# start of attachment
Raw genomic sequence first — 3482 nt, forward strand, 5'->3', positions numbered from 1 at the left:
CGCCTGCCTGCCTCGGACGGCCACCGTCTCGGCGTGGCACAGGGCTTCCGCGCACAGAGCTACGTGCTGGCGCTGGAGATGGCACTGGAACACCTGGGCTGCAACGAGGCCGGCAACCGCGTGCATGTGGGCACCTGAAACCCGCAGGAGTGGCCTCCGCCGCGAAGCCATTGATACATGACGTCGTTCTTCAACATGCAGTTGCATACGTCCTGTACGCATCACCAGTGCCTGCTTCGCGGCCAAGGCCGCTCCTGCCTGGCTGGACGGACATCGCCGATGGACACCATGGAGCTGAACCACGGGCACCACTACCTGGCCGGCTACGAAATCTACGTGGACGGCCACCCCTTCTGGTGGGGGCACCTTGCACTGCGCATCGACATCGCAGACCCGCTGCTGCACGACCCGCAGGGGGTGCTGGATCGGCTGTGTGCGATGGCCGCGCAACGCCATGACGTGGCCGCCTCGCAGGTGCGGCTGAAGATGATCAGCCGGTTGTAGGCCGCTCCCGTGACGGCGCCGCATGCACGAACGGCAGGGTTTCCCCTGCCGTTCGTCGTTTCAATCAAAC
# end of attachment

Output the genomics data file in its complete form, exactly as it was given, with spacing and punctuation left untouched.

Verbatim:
Raw genomic sequence first — 3482 nt, forward strand, 5'->3', positions numbered from 1 at the left:
CGCCTGCCTGCCTCGGACGGCCACCGTCTCGGCGTGGCACAGGGCTTCCGCGCACAGAGCTACGTGCTGGCGCTGGAGATGGCACTGGAACACCTGGGCTGCAACGAGGCCGGCAACCGCGTGCATGTGGGCACCTGAAACCCGCAGGAGTGGCCTCCGCCGCGAAGCCATTGATACATGACGTCGTTCTTCAACATGCAGTTGCATACGTCCTGTACGCATCACCAGTGCCTGCTTCGCGGCCAAGGCCGCTCCTGCCTGGCTGGACGGACATCGCCGATGGACACCATGGAGCTGAACCACGGGCACCACTACCTGGCCGGCTACGAAATCTACGTGGACGGCCACCCCTTCTGGTGGGGGCACCTTGCACTGCGCATCGACATCGCAGACCCGCTGCTGCACGACCCGCAGGGGGTGCTGGATCGGCTGTGTGCGATGGCCGCGCAACGCCATGACGTGGCCGCCTCGCAGGTGCGGCTGAAGATGATCAGCCGGTTGTAGGCCGCTCCCGTGACGGCGCCGCATGCACGAACGGCAGGGTTTCCCCTGCCGTTCGTCGTTTCAATCAAAC